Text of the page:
News - Holden
Holden drops European trio
Cascada, Astra GTC and VXR and Insignia VXR dropped from Holden’s line-up
2 May 2017
HOLDEN has dropped the European-sourced Cascada drop-top, Astra GTC and VXR three-door hatchbacks, and Insignia VXR performance sedan from its line-up as it clears the decks for new and incoming product in its showrooms.
The trio of Opel-sourced models were introduced in mid-2015 as part of the car-maker’s plan to launch 24 new models between 2015 and 2020 as well as serving as niche offerings to help change Holden’s brand image following its decision to quit Australian manufacturing and become a full-line importer.
A Holden spokesperson told GoAuto that the models were dropped because they were slowly being replaced by newer, more technologically advanced models.
Opel has stopped building the first-gen Insignia in Germany and has kicked off production of the second-gen version that will be sold here from early next year as the all-new front/all-wheel drive Commodore.
An OPC/VXR sports halo version of the new-gen Insignia has been spied in Germany recently wearing Holden badges, meaning a go-fast version of the new imported Commodore is coming.
The previous-generation version of the Astra was re-introduced as a three-door GTC and VXR hot hatch in May 2015, but the lack of connectivity and active safety features, such as a rearview camera and a touchscreen, means they now trail their rivals in offering this equipment.
Holden launched the critical new-generation Astra in December last year in five-door hatch guise. It is built using the lighter, more advanced D2XX platform, whereas the Delta II platform that underpins the older PJ Astra three door will be put out to pasture.
Opel – which was recently sold by GM to French giant PSA Group – has not confirmed a three-door body style for the new BK Astra, nor has it officially announced a new OPC/VXR performance halo or a replacement for the Cascada.
That leaves the 147kW/300Nm five-door Astra RS-V as the spiciest version of the European-built hatchback in Australia.
GM Holden product communications manager Mark Flintoft told GoAuto that while there is nothing in the pipeline to replace the three-door, or a sporty version of the Astra, the car-maker would consider any future offerings from Opel.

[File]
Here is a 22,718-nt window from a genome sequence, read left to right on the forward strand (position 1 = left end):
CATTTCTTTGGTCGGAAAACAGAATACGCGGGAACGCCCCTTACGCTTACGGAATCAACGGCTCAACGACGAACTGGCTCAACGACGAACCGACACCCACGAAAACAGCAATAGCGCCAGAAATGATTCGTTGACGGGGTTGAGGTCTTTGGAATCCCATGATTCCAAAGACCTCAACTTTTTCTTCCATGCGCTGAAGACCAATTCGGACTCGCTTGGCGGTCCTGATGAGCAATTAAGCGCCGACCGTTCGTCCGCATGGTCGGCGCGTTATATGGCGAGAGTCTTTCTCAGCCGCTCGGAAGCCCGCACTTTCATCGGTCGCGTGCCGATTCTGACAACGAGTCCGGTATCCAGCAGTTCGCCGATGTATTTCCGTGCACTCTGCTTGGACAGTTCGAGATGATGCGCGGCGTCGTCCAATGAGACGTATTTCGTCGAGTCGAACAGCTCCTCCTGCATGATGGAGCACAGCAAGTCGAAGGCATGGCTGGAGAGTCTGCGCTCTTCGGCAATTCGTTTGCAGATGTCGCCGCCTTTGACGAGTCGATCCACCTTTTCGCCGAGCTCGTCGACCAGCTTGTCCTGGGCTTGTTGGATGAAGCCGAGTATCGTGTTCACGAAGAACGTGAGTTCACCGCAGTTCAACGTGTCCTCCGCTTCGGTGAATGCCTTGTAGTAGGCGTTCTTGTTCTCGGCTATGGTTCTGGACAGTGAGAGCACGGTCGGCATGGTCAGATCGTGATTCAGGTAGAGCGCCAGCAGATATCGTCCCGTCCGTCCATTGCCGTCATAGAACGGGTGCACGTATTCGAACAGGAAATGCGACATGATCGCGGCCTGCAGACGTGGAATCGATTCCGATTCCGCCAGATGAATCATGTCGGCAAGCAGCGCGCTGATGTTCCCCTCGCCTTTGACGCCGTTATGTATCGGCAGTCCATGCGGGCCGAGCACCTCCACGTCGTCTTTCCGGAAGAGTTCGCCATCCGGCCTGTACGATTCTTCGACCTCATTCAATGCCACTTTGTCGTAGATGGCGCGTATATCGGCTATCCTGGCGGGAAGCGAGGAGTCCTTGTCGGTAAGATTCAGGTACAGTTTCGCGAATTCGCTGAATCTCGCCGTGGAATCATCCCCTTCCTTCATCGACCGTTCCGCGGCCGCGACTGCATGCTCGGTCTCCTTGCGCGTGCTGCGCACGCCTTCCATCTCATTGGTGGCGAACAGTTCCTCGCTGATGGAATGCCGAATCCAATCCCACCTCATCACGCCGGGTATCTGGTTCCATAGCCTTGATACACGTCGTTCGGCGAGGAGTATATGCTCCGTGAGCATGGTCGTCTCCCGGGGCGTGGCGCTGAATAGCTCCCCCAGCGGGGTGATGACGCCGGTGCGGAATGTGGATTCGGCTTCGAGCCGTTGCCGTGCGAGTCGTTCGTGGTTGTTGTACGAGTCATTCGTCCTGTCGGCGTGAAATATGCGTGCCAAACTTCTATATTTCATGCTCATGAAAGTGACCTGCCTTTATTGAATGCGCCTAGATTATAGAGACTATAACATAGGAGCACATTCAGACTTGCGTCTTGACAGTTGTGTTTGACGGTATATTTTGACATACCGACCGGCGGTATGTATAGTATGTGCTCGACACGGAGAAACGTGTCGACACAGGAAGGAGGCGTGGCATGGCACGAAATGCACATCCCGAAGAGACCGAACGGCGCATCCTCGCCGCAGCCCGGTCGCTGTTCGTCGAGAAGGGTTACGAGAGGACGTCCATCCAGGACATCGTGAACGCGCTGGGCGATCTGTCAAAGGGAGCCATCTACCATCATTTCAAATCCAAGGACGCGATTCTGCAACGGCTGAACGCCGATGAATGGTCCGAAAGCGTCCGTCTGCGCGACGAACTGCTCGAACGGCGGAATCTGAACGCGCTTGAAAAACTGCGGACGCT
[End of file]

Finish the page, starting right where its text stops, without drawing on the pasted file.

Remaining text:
“If they do end up working on one and there is that option, then obviously we will look at it,” he said. “And if it is right then you never know, but at the moment there is not even a question to answer. If they do do it then we will take a serious look at it.
“Astra is selling pretty well now and we think sedan will do well too. Any variations to those cars then we will definitely look at, but for now there is no OPC/VXR, no three door announced, no convertible announced, so we will keep selling hatch as it is.” The Astra sedan will go on sale in Australia in June, but unlike the European-sourced Astra hatch, it will be built in South Korea and is a tweaked and rebadged version of the new-gen Chevrolet Cruze. It shares the same D2XX platform as its Astra hatch sibling.
While it is yet to be officially confirmed, GoAuto believes that the Astra wagon – revealed at the 2015 Frankfurt motor show – will also be added to Holden’s local roster down the track.
Opel is still producing the PJ Astra GTC and OPC as well as the Cascada. The convertible was only recently launched in the United States wearing Buick badges.
The $51,990 plus on-road costs Insignia VXR was the slowest seller of the three models, capturing 148 sales in its first year on sale, 2015, rising to 231 last year and dropping to just seven units in the first three months of this year.
The $42,990 Cascada convertible grabbed 523 sales in 2015, dipping slightly to 500 in 2016 and 57 in the first quarter of 2017.
Astra was the best seller with 763 sales in 2015, then 749 in 2016, but just 10 sales recorded so far this year. Prices ranged from $26,990 for the GTC manual to $39,990 for the potent 206kW/400Nm VXR.
The two Astra variants and the Insignia were previously sold in Australia with Opel badges between September 2012 and August 2013 when GM introduced the German brand to the Australian market in what turned out to be an unsuccessful experiment.
Mr Flintoft said there was limited stock of the Astra GTC and VXR, Cascada and Insignia VXR left at Holden dealers.
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